Assessing nutritional status

SOURCE: Community nutrition for developing countries
OUTPUT TYPE: Chapter in Monograph
TITLE AUTHOR(S): A.N.Brako, Z.Mchiza, W.Parker
SOURCE EDITOR(S): N.J.Temple, N.Steyn
Print: HSRC Library: shelf number 8930
HANDLE: 20.500.11910/1693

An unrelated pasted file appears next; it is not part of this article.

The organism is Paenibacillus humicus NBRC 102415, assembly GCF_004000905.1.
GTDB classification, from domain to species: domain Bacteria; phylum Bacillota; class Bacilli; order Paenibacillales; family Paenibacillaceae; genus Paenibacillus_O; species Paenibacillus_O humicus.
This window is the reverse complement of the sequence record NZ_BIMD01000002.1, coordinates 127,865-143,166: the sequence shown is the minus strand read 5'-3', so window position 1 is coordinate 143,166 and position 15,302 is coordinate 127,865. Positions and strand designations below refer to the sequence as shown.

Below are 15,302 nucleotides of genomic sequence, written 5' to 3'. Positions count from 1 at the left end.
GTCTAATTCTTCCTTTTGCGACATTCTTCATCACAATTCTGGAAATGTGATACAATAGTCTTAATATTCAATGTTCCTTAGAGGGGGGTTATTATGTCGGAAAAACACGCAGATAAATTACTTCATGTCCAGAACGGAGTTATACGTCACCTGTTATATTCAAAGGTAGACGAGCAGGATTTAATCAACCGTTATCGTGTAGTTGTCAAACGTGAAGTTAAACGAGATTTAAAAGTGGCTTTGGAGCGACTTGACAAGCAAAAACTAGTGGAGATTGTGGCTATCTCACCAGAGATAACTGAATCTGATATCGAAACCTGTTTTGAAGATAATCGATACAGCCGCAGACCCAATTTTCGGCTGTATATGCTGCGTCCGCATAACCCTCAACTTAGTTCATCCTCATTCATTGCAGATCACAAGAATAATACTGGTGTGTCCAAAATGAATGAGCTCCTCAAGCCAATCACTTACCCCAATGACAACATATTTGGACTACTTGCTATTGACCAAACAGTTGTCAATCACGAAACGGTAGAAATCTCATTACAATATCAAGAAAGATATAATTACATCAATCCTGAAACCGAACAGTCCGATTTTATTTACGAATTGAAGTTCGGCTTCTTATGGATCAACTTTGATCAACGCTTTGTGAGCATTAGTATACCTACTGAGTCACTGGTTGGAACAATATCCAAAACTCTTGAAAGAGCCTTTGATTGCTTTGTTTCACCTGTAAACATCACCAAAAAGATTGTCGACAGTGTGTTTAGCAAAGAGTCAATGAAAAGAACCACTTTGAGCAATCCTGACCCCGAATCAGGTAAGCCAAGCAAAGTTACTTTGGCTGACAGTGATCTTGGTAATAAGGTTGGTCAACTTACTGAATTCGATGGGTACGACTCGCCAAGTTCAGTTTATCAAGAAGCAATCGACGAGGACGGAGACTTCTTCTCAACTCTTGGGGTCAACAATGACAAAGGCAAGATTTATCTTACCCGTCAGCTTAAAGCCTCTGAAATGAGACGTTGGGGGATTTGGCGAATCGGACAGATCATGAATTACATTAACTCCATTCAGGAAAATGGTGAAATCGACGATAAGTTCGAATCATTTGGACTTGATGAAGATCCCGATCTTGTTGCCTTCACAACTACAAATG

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People need to maintain optimal nutritional status in order to support their body's growth and development, to promote their health, and prevent disease. Because of the important relationship between nutrition and health, health professionals need to conduct nutritional assessments to determine an individual's nutritional status. In the past, intervention efforts have been directed at the important problem of malnutrition owing to inadequate food intake; the Food and Agriculture Organization (FAO) estimates that 800 million people living in low-income countries do not have enough to eat, so this form of malnutrition continues to be a major health concern. Nutritional measurements are especially critical for at-risk individuals during periods of rapid growth and development, when nutritional requirements are high and inadequate nutrition can have irreversible health consequences. Additionally, in view of the public health threat posed by overweight and obesity in developed as well as developing countries, it is vital for health-care providers to also use available assessment tools to monitor for both undernutrition and overnutrition in patients. This chapter addresses the methods used to assess nutritional status in individuals and in populations overall. These methods fall into four main categories: dietary assessment, anthropometric measurements, clinical evaluations, and laboratory tests (Jensen et al., 2012). It is important to note that each method does not, by itself, provide a complete picture of a person's nutritional profile, so it is necessary to use them in combination. Once this has been done, appropriate interventions can be planned and implemented or referrals for further examinations made.